He uttered a smothered cry and staggered like a drunken man.

“Alix — madame — ”

“I have guessed your secret,” continued I. “You seek to go because you love me — because you fear you may forget that respect which you fancy you owe me. But after all I am your wife, Joseph. I have the right to follow thee, and I am going with thee.” And slowly I drew from my dressing-case the act of our marriage.

He looked, at me, oh! in such a funny way, and — extended his arms. I threw myself into them, and for half an hour it was tears and kisses and words of love. For after all I loved Joseph, not as I had loved Abner, but altogether more profoundly.

The next day a Catholic priest blessed our marriage. A month later we left for Louisiana, where Joseph hoped to make a fortune for me. But alas! he was despairing of success, when he met Mr. Carlo, and — you know, dear girls, the rest.



Roll again and slip into its ancient silken case the small, square manuscript which some one has sewed at the back with worsted of the pale tint known as “baby-blue.” Blessed little word! Time justified the color. If you doubt it go to the Teche; ask any of the De la Houssayes — or count, yourself, the Carpentiers and Charpentiers. You will be more apt to quit because you are tired than because you have finished. And while there ask, over on the Attakapas side, for any trace that any one may be able to give of Dorothea M�ller. She too was from France: at least, not from Normandy or Paris, like Alix, but, like Françoise’s young aunt with the white hair, a German of Alsace, from a village near Strasbourg; like her, an emigrant, and, like Françoise, a voyager with father and sister by flatboat from old New Orleans up the Mississippi, down the Atchafalaya, and into the land of Attakapas. You may ask, you may seek; but if you find the faintest trace you will have done what no one else has succeeded in doing. We shall never know her fate. Her sister’s we can tell; and we shall now see how different from the stories of Alix and Françoise is that of poor Salome M�ller, even in the same land and almost in the same times.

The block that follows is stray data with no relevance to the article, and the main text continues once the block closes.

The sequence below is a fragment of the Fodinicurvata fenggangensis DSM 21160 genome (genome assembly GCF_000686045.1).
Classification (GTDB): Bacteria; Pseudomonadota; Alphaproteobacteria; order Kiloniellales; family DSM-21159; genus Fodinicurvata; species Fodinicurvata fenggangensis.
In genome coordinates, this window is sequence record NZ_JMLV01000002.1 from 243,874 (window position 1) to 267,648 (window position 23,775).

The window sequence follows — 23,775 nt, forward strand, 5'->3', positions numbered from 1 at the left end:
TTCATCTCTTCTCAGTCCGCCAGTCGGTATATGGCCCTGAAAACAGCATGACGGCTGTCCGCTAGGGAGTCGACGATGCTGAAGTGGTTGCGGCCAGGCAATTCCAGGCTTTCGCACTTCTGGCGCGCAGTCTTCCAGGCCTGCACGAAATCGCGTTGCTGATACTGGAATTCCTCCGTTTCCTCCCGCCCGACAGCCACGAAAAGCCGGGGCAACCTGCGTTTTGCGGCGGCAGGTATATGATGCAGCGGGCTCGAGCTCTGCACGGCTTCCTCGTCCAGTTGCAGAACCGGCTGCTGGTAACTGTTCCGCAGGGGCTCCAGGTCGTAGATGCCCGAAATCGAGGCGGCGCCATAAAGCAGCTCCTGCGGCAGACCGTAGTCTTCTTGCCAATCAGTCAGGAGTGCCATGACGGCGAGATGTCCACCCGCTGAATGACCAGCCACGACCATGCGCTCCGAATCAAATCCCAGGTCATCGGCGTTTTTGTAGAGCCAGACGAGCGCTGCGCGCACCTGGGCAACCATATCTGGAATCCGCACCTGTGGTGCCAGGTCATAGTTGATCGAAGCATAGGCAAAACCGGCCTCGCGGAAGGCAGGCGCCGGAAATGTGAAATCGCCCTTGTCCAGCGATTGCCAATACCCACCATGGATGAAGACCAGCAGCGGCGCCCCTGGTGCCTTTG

Notes.

  1. Attakapas. The Attakapas were a native American tribe that lived along the Louisiana and Texas coast. The Poste des Attakapas trading post was later named St. Martin, then St. Martinville.
  2. Count Louis le Pelletrier de la Houssaye. Spanish Louisiana also fought the British during the American Revolution. Count de la Houssaye served under Gov. Galvez as the Captain of the 4th Dragoons.
  3. Where he had been fighting the insurgents at the head of his regiment. Inserted by a later hand than the author’s. — Translator. The count was fighting against the slave uprising in the Haitian Revolution.
  4. Grande rumeur. Huge story!
  5. He had lately witnessed the atrocities committed by the negroes of San Domingo. Inserted by a later hand than the author’s. — Translator.
  6. Maurepas, only a few months returned from exile and now at the pinnacle of royal favor. Interted by a later hand than the author’s. — Translator.
  7. On the 13th of July the Bastille was taken and the head of the governor De Launay was carried through the streets. Alix makes a mistake here of one day. The Bastille fell on the 14th. — Translator.
  8. Factotum. A general servant. From the Latin fac + totum "do everything."


Text prepared by



Source

De Morainville, Alix. “Alix De Morainville.” Trans. George Washington Cable. Strange True Stories of Louisiana. Ed. George Washington Cable. New York: Charles Scribner’s Sons, 1890. 121-44. Internet Archive. 2 Aug. 2007. Web. 22 May 2013. <http:// archive. org/ details/ strange true stori 00cabluoft>.